The Pentagon has officially scrapped the military's ban imposed in 1994 on woman serving in front-line combat roles. The outgoing US Defence Secretary Leon Panetta formally announced the change today.
Speaking at a press conference United States Secretary of Defence Leon Panetta said that women are "an integral part of our ability to perform" military mission, he added that, "not everyone can be a combat soldier, but everyone should have the chance."
There are hopes the move could help women get past the 'brass ceiling' in the US military - which has seen few women rise to the highest ranks without combat experience.
– Defence Secretary Leon Panetta
The Department's goal in rescinding the rule is to ensure that the mission is met with the best-qualified and most capable people, regardless of gender.
The President also lent his support to the change:
– PRESIDENT BARACK OBAMA
Today, by moving to open more military positions - including ground combat units - to women, our armed forces have taken another historic step toward harnessing the talents and skills of all our citizens. This milestone reflects the courageous and patriotic service of women through more than two centuries of American history and the indispensable role of women in today’s military. Many have made the ultimate sacrifice, including more than 150 women who have given their lives in Iraq and Afghanistan - patriots whose sacrifices show that valour knows no gender.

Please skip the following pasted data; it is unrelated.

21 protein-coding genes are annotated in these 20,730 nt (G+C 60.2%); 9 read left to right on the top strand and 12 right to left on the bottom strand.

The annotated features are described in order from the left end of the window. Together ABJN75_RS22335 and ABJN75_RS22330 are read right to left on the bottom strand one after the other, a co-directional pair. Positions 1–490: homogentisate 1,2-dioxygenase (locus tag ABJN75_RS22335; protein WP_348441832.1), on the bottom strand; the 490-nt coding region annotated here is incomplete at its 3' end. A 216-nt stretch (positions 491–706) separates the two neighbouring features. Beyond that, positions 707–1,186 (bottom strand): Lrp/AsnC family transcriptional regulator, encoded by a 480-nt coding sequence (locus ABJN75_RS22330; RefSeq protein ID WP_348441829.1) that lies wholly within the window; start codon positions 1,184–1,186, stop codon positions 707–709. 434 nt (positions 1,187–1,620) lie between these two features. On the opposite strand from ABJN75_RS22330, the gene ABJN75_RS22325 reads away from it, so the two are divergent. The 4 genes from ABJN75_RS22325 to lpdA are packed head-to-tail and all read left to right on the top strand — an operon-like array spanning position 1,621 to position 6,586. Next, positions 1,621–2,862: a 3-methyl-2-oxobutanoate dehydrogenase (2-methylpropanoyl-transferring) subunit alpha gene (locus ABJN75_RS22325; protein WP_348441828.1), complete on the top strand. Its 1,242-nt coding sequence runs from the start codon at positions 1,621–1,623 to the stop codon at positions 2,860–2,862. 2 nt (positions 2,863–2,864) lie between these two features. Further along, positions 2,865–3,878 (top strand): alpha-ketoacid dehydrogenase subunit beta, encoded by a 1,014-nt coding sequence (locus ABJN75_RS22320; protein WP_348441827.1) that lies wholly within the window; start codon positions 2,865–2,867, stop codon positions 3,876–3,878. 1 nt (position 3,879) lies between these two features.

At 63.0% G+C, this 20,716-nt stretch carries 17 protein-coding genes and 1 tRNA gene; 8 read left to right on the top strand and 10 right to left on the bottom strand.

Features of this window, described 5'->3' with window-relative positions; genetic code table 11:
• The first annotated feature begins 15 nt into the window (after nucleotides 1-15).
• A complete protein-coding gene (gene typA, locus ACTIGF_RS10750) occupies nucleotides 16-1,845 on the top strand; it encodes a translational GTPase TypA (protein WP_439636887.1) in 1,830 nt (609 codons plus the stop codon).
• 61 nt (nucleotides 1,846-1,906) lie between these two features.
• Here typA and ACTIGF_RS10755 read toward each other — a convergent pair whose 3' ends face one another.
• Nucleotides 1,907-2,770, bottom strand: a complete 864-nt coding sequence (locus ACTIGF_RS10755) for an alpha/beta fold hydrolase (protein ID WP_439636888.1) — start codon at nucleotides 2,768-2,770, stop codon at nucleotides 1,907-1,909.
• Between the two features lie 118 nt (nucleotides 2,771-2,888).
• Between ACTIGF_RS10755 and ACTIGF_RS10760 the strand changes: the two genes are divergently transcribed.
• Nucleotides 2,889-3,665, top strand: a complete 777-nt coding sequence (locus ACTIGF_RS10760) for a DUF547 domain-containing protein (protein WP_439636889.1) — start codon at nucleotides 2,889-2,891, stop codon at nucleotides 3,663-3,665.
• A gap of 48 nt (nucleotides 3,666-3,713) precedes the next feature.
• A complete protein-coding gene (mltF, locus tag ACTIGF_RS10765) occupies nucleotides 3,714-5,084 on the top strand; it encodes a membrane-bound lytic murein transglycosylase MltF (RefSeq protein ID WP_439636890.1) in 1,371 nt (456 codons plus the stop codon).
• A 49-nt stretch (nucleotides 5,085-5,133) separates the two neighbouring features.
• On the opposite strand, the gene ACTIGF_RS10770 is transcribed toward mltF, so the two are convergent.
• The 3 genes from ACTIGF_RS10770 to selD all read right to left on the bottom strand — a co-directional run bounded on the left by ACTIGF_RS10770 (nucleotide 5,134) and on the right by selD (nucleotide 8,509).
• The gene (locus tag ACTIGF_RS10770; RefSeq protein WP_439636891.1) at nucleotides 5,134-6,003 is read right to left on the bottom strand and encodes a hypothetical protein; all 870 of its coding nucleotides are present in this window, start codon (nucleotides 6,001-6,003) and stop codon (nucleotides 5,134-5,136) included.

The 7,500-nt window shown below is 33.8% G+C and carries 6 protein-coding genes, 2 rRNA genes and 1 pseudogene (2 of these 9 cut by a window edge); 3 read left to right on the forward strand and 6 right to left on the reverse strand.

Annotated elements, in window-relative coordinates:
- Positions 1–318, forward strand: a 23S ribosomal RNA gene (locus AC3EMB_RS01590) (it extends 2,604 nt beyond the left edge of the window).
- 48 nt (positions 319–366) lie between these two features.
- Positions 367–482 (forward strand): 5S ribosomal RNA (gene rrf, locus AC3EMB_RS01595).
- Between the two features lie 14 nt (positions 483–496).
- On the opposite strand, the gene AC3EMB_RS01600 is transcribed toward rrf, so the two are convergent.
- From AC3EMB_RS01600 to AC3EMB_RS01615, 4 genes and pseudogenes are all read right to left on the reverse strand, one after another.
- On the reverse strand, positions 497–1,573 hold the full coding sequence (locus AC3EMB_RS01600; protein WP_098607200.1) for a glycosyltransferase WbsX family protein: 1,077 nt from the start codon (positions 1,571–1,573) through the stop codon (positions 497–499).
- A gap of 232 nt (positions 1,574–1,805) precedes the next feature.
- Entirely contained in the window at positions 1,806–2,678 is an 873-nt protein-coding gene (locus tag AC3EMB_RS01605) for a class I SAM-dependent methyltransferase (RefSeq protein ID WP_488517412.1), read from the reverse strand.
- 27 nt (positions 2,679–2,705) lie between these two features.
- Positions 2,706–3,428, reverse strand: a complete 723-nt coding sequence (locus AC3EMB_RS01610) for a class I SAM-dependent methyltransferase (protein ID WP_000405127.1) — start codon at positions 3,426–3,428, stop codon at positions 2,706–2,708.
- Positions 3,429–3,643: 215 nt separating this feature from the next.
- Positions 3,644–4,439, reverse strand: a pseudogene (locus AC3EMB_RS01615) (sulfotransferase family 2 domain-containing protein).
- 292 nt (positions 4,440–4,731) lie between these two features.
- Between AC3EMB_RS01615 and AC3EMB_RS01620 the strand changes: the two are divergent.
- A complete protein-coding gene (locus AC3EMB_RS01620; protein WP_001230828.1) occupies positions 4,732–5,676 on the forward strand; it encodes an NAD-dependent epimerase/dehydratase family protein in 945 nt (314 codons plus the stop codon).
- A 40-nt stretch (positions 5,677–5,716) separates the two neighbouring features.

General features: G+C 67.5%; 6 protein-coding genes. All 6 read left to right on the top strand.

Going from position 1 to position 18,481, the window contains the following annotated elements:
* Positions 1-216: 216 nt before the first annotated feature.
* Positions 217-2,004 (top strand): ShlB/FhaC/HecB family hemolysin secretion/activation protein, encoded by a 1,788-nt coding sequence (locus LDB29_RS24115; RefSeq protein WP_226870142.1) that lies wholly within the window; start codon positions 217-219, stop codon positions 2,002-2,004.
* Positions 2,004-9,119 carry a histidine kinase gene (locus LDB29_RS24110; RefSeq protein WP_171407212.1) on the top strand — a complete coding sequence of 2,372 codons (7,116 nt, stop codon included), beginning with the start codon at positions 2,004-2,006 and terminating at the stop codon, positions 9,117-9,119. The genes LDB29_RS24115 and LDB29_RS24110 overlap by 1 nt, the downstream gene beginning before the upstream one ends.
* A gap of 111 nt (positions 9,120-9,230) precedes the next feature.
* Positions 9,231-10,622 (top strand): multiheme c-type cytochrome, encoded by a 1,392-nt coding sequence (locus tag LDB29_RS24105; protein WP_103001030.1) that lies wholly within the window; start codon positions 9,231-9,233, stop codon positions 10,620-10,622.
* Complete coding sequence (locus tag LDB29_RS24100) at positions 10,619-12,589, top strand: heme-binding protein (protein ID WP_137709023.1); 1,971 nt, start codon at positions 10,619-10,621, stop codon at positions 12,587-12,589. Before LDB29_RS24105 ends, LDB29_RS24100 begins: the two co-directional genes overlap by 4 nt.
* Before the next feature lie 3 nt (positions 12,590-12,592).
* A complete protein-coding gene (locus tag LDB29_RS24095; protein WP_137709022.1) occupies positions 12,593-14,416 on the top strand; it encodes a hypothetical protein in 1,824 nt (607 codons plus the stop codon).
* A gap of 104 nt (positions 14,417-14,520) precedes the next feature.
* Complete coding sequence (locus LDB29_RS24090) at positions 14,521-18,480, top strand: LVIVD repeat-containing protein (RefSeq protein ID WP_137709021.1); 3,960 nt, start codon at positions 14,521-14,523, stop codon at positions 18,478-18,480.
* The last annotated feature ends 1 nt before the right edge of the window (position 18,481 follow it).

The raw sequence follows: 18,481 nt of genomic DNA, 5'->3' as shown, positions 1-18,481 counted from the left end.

Earlier today I called Secretary of Defence Panetta to express my strong support for this decision, which will strengthen our military, enhance our readiness, and be another step toward fulfilling our nation’s founding ideals of fairness and equality. I congratulate our military, including the Joint Chiefs of Staff, for the rigour that they have brought to this process. As Commander in Chief, I am absolutely confident that - as with the repeal of ‘Don’t Ask, Don’t Tell’ - the professionalism of our armed forces will ensure a smooth transition and keep our military the very best in the world.
The Ministry of Defence has said that there are no plans to follow the US lead. In the UK, women are currently banned from close-combat roles.
They allowed to undertake posts in areas such as logistics, artillery and engineering, but they cannot join the infantry or serve in small tactical combat arms teams where they are required to be in close contact with and kill the enemy face-to-face.